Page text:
Socio-economic status and students’ experiences of technologies: Is there a digital divide?

Publication Type:
Conference Proceeding
Citation:
Rhetoric and Reality: Critical perspectives on educational technology. Proceedings ascilite Dunedin 2014, 2014, pp. 688 - 692 (5)
Issue Date:
2014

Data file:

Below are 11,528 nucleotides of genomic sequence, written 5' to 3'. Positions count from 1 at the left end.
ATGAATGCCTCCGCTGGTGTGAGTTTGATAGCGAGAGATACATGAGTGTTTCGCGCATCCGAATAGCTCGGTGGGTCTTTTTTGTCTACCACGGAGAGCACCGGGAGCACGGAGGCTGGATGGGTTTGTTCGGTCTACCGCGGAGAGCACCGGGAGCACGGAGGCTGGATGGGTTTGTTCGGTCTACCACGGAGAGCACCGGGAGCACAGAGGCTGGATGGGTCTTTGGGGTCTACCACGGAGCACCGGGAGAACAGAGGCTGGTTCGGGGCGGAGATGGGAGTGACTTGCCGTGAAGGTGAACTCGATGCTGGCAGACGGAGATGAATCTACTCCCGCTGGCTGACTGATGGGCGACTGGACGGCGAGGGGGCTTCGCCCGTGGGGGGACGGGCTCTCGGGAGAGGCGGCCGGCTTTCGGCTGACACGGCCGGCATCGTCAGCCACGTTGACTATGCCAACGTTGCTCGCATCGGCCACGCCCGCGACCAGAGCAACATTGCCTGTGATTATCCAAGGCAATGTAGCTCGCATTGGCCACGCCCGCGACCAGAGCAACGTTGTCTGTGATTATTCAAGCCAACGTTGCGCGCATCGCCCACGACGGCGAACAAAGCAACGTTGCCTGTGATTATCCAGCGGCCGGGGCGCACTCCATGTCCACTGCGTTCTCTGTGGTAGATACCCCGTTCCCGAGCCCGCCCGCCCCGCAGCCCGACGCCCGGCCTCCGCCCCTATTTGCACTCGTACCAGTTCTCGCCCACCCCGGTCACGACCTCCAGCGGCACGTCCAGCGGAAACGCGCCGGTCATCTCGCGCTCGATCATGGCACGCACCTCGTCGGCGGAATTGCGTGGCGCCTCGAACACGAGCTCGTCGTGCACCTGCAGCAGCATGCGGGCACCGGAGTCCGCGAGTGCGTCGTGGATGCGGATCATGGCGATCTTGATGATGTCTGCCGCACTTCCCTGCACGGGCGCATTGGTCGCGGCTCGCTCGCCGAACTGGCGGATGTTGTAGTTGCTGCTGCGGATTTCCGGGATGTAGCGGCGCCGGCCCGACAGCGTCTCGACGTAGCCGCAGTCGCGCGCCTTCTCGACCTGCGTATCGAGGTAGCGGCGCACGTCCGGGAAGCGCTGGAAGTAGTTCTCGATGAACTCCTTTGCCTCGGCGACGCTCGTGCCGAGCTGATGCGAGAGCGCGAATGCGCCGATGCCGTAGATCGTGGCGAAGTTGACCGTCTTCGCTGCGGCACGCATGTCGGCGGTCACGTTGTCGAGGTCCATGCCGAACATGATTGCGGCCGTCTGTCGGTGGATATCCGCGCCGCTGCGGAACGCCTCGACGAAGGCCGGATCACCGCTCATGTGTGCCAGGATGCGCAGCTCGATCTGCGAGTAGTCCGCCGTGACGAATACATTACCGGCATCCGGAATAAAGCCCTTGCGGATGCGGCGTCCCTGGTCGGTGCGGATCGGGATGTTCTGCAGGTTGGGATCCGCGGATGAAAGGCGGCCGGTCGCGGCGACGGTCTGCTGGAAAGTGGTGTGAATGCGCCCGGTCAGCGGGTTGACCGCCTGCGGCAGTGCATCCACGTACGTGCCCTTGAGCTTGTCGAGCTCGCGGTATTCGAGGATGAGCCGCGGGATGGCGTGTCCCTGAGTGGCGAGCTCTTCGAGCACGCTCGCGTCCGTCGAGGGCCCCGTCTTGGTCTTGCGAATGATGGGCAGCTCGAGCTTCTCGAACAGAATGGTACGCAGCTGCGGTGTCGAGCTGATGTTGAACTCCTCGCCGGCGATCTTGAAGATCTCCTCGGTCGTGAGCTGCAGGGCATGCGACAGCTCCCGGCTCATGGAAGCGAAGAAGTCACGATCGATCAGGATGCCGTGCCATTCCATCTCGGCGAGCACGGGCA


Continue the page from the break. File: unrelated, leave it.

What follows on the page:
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With the widening participation agenda in Australia, more students from low socio-economic backgrounds are being encouraged to undertake university degrees, and will be expected to use digital technologies and demonstrate digital literacies. This paper used data from a 2013 survey of students across three universities, to examine whether there were socio-economic differences in students’ access to and use of technologies. There were few differences in access to equipment. There were also no differences in the most common uses of technologies, such as accessing course materials from the LMS, and few differences between students from low, medium and high socioeconomic status suburbs. However students who received government support benefits less frequently used technologies that related to disciplinary skills or to creating rather than receiving content. There may be a subtle digital divide, where financially disadvantaged students are engaging less with technologies that will most benefit their future employment.
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